Cruzer Urameshi is an upcoming music producer. Cruzer was Born in Columbus, Georgia. Cruzer grew up around music and became really fond of producing at the age of 16. Already at 23 Years of age Cruzer already produced for dozens of artists as well as a few big named artists such as Shoreline Mafia, HotBoy Turk, Lil Davy, ChecktheStar, Oppo ,& his group BLVCKTRIVD. Cruzer is currently out in the Pacific Northwest and has been on a strong run. Cruzer became a heavy influencer within the music culture including the producer community. He has had such an impact that a lot of people have begun to call him a “Super Producer” in the making. Cruzer has a lot of projects already on all major platforms.
Cruzer's most recent project is 1000 Days Later with his team BLVCKTRIVD that Cruzer executive produced. The project has been a real success. Cruzer is also working on his next solo project called Cruzer 64. The reasoning behind the name is that Cruzer came into the music game making an impact that will be remembered years to come as the Nintendo 64 video game console is to the video game world also among pop culture today as one of the greatest video games that are still enjoyable to this day. Cruzer and his fans believe that his productions are timeless and will be enjoyable in 10 years as it is now comparable to the Nintendo 64 today. Cruzer knows his journey has been a great ride and he has learned a lot so far. Cruzer feels that this is only the beginning of it and there’s so much more success to come to him, his audience, team, and fans.
Twitter : https://twitter.com/Cruzer3x
Instagram : https://www.instagram.com/Cruzer3x/
BeatStore : https://traktrain.com/cruzer96
FaceBook : https://www.facebook.com/Cruzer3x
Justin Bieber and a boy band called One Direction are some of the biggest names in modern music. So, not surprisingly many people assume that most music buyers are tweens or teens. But the 45+ age group is actually the largest music buying demographic according to a Consumer Trends survey by the Recording Industry Association of America (RIAA). Tweens and teens are the smallest. You may think that much of that 45+ music is probably being bought for children or grandchildren. Without a doubt some is. But much of what's being purchased is called catalog music. A lot of this is music from the 60's, 70's, 80's and 90's rather than newer acts. In 2012, catalog acts like Guns N' Roses, Queen, The Beatles and Whitney Houston were outselling new acts. Younger people mostly buy singles because they have far less disposable income. The Jezebel.com article "Who's Buying Music, Is It You?" points out:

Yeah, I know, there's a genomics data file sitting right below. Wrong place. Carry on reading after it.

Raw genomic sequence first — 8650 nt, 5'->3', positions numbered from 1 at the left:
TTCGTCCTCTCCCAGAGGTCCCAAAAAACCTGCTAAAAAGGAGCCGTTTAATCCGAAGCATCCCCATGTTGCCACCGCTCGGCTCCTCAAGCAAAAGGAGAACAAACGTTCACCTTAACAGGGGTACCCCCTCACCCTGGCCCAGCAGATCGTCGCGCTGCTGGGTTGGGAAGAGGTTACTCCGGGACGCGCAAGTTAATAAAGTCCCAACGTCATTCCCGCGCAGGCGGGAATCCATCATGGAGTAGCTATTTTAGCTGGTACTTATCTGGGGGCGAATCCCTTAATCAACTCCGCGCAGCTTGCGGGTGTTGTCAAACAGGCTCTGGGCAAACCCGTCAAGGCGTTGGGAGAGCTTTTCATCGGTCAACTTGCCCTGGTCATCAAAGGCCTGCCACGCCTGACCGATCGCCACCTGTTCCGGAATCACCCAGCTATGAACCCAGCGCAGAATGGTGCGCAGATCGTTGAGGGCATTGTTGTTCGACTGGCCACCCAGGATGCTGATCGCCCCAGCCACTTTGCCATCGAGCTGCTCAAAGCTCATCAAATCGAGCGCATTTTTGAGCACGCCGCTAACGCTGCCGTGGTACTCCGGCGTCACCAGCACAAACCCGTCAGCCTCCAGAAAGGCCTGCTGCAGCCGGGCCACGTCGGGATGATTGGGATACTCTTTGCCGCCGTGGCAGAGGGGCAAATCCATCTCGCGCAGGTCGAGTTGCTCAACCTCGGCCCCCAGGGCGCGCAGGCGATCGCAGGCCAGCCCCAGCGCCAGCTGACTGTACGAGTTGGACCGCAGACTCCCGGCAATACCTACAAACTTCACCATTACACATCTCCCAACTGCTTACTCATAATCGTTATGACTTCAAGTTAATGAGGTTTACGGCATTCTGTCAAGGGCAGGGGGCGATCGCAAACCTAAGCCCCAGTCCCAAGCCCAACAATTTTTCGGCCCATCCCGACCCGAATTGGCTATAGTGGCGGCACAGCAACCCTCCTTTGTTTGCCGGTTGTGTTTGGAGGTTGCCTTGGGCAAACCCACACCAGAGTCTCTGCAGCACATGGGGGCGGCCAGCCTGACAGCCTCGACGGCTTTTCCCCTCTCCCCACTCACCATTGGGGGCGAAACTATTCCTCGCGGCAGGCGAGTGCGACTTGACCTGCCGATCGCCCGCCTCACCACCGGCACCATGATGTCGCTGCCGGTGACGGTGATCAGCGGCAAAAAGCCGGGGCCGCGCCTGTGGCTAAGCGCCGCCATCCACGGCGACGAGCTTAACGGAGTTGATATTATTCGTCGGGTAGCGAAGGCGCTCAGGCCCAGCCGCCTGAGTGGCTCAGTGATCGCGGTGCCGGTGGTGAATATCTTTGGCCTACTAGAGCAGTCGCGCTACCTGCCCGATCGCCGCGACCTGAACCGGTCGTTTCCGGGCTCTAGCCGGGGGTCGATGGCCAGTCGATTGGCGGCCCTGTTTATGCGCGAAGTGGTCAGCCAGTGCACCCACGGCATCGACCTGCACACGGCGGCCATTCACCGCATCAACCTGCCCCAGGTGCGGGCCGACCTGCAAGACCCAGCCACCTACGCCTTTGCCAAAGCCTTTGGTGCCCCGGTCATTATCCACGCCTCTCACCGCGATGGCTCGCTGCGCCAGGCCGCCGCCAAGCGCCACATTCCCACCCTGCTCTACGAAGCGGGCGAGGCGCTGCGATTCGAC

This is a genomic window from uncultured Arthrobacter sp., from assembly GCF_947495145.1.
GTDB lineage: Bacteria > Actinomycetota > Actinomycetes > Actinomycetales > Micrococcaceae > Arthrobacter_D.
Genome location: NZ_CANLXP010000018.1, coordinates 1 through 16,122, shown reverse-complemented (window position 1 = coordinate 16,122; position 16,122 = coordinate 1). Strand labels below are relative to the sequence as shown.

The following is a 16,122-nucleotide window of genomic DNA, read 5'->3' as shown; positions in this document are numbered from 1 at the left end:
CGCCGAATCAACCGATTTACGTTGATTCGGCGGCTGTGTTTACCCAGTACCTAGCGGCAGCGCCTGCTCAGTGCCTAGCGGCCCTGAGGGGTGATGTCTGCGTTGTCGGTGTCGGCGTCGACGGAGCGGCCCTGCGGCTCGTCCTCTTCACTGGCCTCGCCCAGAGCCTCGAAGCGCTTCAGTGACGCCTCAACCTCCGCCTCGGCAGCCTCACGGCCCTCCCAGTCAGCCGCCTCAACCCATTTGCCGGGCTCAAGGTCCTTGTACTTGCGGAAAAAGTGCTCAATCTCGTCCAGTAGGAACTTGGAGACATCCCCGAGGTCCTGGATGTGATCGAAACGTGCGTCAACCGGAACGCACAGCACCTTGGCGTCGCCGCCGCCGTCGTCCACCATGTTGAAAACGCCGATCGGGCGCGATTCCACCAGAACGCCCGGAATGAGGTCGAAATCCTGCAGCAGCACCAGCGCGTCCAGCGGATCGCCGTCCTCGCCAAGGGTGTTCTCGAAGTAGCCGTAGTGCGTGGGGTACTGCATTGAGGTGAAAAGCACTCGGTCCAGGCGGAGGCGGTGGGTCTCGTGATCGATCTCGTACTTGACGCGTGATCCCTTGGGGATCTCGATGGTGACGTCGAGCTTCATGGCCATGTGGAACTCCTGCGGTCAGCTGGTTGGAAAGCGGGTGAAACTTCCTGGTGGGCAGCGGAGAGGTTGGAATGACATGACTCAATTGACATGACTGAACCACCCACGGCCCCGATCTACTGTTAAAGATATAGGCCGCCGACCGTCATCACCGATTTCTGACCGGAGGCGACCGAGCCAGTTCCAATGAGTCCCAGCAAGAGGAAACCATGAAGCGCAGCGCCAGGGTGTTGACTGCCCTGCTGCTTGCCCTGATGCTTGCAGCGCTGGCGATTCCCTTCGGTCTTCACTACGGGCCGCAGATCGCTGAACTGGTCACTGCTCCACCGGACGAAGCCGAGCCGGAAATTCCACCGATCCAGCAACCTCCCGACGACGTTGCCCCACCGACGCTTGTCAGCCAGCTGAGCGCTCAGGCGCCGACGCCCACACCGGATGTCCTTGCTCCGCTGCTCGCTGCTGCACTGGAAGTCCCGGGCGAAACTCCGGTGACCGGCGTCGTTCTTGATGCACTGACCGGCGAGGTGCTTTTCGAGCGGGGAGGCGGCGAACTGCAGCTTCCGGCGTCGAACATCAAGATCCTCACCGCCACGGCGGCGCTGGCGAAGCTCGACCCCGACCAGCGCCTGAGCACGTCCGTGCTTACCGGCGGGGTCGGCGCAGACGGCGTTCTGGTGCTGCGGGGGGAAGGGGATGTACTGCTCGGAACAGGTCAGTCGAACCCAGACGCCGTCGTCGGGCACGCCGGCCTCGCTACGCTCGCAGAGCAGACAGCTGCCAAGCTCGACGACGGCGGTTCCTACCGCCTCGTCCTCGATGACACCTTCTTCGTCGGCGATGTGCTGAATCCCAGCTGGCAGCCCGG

"...teenagers don’t buy as many tunes as people think, accounting for only seven percent of CD sales and just 12 percent of downloads — that means adults are buying Taylor Swift and Ariana Grande albums. Also, dudes used to buy most of the digital downloads, but now women buy around 54 percent of digital albums."
Record labels have become what the book The Song Machine calls "global hit factories manufacturing the songs that have everyone hooked." They may have a lot of younger people hooked, but older buyers are often being ignored. You may be wondering why the recording industry largely markets music to a younger demographic (mainly 14 to 24 year olds) rather than the demographic that actually buys the most music. There are a few different reasons for this.
Adele Has Sold Millions of Albums with Music that Appeals to Older Music Buyers Older Music Buyers Can Be Set in Our Ways Taste in music is often established in our younger years. So, many people prefer the music that was around when they were children and young adults. It's easy to malign the likes of One Direction and Justin Bieber today. But many highly respected acts like The Beatles and Elvis started out doing music with mass appeal before producing great works like Hey Jude and Suspicious Minds.
The fact is many older music buyers don't actively go out looking for new artists. Older people are far less likely to listen to the radio, where most new artists are broken. If they aren't willing to buy the music of younger artists, labels have less reason to appeal to a more mature demographic.